The abundant streams, rivers, lakes and estuaries are the centerpiece of all life for our communities. Here we fish, gather shellfish, hunt ducks, elk and deer, and harvest native plants for food, shelter, medicine and basket materials. The protection of our water is critical as it brought an abundance of fresh, nutritious food and materials and a diverse ecology here.

The Tribes Traditional Plankhouse on Reservation Lands

Here, forever

The lands and waters of our Ancestors were not “untouched” or “unoccupied” as many history books, museums and some textbooks suggest. We have always been here as evidenced extensively in the historic record and as seen in our landscapes if you are looking. For example, Tribes have always managed their important resources like plants used for weaving, medicines, tools or first foods.

Additionally, stewardship and management is embedded in our language, stories and ceremonies. We actively work to steward our resources through environmental and cultural programming.

The Tribes Traditional Plankhouse on Reservation Lands

Promoting Culture and Sovereignty

Photograph of Tribal Elder Anna Campbell, Quuiich (Lower Umpqua) - Photographer Morgan Gaines

Photo: Ceremonial Hat, made from dentalium shells, abalone shells, seed beads, leather, and eagle feather made by Sue Olson, Quuiich (Lower Umqpua). - Photographer Morgan Gaines.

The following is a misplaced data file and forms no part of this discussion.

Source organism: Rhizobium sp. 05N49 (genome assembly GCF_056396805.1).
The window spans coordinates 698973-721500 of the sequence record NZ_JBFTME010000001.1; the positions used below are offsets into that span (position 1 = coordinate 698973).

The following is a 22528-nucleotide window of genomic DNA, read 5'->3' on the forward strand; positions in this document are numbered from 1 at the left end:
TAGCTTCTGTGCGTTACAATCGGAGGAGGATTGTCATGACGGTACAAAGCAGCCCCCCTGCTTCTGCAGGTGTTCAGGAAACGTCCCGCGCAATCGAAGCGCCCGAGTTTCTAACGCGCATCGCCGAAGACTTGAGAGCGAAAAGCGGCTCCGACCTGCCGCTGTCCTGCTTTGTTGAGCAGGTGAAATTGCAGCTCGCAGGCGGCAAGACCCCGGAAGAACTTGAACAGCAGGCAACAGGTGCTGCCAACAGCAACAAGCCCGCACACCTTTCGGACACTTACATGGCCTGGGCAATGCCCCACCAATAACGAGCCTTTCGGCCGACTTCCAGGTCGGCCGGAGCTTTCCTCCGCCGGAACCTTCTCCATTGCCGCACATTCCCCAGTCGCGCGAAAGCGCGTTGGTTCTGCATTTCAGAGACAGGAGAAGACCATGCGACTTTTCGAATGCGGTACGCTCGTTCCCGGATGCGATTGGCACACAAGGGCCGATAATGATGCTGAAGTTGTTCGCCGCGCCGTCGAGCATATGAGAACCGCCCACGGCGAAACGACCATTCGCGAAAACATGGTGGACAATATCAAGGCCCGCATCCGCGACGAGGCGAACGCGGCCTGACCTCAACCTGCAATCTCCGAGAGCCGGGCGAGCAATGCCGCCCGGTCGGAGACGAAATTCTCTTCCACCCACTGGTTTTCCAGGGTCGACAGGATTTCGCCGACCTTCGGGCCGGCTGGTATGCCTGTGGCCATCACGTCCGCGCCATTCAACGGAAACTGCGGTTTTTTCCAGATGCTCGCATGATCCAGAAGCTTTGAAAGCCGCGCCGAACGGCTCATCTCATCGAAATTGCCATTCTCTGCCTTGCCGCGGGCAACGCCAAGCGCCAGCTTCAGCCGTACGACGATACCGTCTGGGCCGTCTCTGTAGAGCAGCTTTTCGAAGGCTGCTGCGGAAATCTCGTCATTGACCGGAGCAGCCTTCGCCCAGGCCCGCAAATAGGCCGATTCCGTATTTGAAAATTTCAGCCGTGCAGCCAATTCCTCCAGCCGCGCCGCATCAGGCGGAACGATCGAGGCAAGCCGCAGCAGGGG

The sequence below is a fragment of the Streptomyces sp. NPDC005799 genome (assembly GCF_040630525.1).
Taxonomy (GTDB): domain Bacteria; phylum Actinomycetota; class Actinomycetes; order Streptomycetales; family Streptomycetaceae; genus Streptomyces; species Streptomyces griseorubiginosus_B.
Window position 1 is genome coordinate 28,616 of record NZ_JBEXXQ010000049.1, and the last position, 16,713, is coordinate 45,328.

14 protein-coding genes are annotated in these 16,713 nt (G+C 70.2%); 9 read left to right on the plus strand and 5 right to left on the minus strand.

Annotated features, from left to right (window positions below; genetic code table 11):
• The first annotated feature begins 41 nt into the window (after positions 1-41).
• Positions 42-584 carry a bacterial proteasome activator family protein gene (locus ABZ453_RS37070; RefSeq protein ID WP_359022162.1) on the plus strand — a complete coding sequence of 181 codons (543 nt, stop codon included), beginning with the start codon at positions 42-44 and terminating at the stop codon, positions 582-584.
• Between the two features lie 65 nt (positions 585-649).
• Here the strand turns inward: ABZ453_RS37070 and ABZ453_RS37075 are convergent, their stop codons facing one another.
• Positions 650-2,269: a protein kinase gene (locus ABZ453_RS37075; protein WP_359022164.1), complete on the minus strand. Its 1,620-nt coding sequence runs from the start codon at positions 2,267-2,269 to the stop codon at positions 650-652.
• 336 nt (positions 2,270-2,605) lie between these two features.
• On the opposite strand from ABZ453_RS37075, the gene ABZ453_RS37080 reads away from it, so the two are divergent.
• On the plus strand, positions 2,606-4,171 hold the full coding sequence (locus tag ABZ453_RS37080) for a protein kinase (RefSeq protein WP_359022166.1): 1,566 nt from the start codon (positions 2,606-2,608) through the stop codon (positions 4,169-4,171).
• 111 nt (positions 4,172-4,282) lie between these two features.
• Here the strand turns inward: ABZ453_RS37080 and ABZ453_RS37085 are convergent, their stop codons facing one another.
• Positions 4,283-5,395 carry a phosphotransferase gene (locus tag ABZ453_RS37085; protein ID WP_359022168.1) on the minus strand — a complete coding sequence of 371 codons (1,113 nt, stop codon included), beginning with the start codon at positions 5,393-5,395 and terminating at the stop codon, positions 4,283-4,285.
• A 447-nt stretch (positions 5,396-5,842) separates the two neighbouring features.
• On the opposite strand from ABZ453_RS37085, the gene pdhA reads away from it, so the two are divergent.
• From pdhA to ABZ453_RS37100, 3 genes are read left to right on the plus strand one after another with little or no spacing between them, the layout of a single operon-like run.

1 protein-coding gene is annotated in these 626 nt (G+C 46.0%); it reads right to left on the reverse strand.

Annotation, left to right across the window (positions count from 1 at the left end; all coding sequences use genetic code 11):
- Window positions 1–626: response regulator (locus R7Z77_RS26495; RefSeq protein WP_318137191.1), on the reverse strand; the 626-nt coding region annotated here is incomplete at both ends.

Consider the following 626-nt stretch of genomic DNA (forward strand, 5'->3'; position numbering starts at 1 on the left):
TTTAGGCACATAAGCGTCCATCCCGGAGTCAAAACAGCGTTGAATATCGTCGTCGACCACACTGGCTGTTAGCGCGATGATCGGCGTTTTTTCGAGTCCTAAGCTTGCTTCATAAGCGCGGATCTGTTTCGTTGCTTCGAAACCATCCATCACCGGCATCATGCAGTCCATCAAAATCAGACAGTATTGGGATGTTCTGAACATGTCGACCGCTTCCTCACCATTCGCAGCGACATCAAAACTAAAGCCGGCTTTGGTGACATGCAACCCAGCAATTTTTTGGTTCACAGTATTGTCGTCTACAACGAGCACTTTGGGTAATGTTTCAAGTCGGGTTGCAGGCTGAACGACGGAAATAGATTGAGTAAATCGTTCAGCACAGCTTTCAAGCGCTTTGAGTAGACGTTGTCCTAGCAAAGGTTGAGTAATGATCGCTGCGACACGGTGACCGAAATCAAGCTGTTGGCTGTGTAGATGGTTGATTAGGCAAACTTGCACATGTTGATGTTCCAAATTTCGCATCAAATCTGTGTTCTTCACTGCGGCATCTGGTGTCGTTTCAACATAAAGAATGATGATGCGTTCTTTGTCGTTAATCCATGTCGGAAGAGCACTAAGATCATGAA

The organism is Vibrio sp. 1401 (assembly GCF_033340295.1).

Our Tribal government embraces our Tribe’s lessons and lifeways to protect, inform, and enhance the lives of our people, the health of our environment and the sustainability of our community.

The work of our Tribal government is vital to ensure future generations are able to practice their culture and continue to call the coast our home.

“As a sovereign nation, we honor and look to our ancestors' thousands of years of experience on the land, as we guide the Tribes forward for the next seven generations; promoting health and successful families; affirming and nurturing our culture and acknowledging our responsibility to the land and the Tribal community.”  -CTCLUSI mission statement circa 2009.

Traditional Knowledge

Our Ancestors were keen observers of the life around them. For hundreds of generations, our understanding of seasonal fluctuations, the best practices to gather essential, nourishing foods and the interplay between the two, has been incredibly valuable, detailed and nuanced.